Patients, Physicians Invited to Lupus Education Day

October 10, 2007

Patients and physicians are invited to a Lupus Education Day to learn more about an oft-misunderstood disease, but one for which several potential new treatments are in development.

Doctors and nurses from the lupus clinic at Strong Memorial Hospital will spend Saturday, Oct. 13, offering an educational program at the University of Rochester Medical Center. The afternoon session, geared to patients and family members, is free of charge, while the morning session for doctors carries a $25 registration fee. Anyone interested in attending either session should call 273-4670 to register.

The day will include discussions of current treatments, new therapies in development, the effects of the disease on the body, and tips that patients can follow to stay healthy.

Lupus affects roughly 1 million people in the United States. Women are about 10 times as likely as men to get lupus, an autoimmune disease that can affect a person’s joints, skin, blood, kidneys, and even organs like the lungs and brain. Fatigue, arthritic joints, and infections are among the most common symptoms. Many patients live a normal life while taking medicine and working with a doctor to keep tabs on the disease, perhaps feeling some joint pain or having a rash occasionally, while others face more serious illness.

“There is a misperception among patients that people with this disease fare very poorly,” said R. John Looney, M.D., a rheumatologist who leads Rochester’s participation in several nationwide lupus studies. “A few do poorly, but the vast majority do extremely well. It certainly helps if patients are diagnosed as soon as possible. Our hope is to help patients and doctors get the disease under control and keep it under control earlier than is routine today.”

Looney is part of a team of doctors and nurses at the University of Rochester Medical Center that is recognized nationwide as a leading research and patient care resource for lupus. Its physicians are among the pioneers of a whole new way to treat the disease, taking aim at immune cells known as B cells. The team has discovered that the drug rituximab, which is approved to treat lymphoma, appears to be effective at treating lupus, and is coordinating a large national study to confirm the results.

Two of Looney’s colleagues have been honored for their work on lupus. Earlier this year Iñaki Sanz, M.D., professor of Medicine, Microbiology and Immunology, was named chair of the research committee of the Lupus Foundation of America, where he helps determine priorities for research into new ways to treat and prevent the disease. And Jennifer Anolik, M.D., Ph.D., has been honored by the American College of Rheumatology for her outstanding research on the disease.

“We are in the midst of the fastest expansion of knowledge about this disease that has ever occurred,” said Anolik, who took the lead in organizing Saturday’s program. “There is so much happening that it’s more important than ever for physicians to be informed about what’s new. October is Lupus Awareness Month, and our goal is to educate both the public and physicians.”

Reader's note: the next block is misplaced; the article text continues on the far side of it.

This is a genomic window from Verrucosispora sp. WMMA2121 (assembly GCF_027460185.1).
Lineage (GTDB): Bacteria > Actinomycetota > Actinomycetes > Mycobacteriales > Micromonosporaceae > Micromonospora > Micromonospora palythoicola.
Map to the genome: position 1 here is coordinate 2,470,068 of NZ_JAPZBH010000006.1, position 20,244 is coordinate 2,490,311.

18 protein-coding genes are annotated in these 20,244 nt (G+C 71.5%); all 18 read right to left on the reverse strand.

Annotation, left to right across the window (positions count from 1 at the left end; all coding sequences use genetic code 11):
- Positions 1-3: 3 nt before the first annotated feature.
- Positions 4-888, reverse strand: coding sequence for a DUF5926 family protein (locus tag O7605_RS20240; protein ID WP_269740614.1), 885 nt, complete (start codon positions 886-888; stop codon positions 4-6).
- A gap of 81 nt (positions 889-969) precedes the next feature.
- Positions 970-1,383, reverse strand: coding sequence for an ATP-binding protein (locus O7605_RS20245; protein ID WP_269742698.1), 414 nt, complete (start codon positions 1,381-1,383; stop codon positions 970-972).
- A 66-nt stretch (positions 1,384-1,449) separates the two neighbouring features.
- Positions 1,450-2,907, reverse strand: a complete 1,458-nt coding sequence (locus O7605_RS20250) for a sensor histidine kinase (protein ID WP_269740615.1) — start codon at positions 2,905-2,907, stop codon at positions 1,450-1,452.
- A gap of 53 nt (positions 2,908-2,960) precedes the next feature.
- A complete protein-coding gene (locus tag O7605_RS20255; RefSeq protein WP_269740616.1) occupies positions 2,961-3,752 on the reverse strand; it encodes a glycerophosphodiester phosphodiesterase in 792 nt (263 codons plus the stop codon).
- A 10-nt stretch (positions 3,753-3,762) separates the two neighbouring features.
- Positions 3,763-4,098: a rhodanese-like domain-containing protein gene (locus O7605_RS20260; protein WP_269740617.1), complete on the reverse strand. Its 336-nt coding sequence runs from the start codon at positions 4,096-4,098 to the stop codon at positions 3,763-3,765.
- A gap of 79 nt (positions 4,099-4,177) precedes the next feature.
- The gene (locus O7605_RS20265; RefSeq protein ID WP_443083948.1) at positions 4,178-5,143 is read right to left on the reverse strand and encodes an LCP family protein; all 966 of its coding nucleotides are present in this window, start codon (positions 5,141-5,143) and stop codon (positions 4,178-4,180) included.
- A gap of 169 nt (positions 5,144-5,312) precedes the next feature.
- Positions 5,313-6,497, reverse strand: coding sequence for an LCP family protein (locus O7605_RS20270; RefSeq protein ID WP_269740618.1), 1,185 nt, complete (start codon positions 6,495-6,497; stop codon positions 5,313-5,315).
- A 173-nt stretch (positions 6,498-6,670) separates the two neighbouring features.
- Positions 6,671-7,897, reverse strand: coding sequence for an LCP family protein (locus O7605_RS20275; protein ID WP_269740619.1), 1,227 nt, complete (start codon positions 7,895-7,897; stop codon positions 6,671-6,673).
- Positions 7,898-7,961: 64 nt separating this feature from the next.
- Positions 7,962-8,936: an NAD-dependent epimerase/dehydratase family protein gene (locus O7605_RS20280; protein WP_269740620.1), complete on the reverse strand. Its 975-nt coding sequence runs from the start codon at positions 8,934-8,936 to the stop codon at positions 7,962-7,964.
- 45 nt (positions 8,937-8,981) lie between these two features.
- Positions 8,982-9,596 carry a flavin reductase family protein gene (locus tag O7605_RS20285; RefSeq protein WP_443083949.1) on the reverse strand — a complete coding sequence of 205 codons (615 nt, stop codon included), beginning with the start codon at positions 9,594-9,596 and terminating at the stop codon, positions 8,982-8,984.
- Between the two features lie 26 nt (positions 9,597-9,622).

Anolik, Looney and Sanz are physicians in the Division of Allergy/Immunology and Rheumatology and treat about 400 patients throughout western New York who have symptoms of lupus. The University of Rochester Medical Center is part of the Lupus Clinical Trials Consortium, giving patients in Rochester access to potential new lupus treatments.

In addition to the clinic, research on the basic workings of the disease – the type of research that leads to completely new approaches to help patients – takes place at the University’s Autoimmunity Center of Excellence, funded by the National Institutes of Health and headed by Sanz.

Current lupus treatments are laden with side effects, and it’s been more than three decades since any new treatment has been approved. But research is flourishing, thanks in part to the work on B cells by the Rochester team. The Rochester group is currently taking part in nine studies that are open to patients locally.

The rheumatologists don’t have far to look to see the potential that basic research and new treatments have for patients. The doctors also treat patients with rheumatoid arthritis, a disease where treatments have improved dramatically in the last 15 years, thanks to a solid foundation of basic and clinical research.

“We hope over the next 10 to 15 years we will see the same dramatic improvement in lupus that we have seen in the past 10 to 15 years with rheumatoid arthritis,” said Looney. “Today there are numerous promising therapies for lupus that need to be tested in clinical trials, just like there were with rheumatoid arthritis a decade ago. We are excited by how the field has changed and optimistic about the future for our patients,” said Looney.

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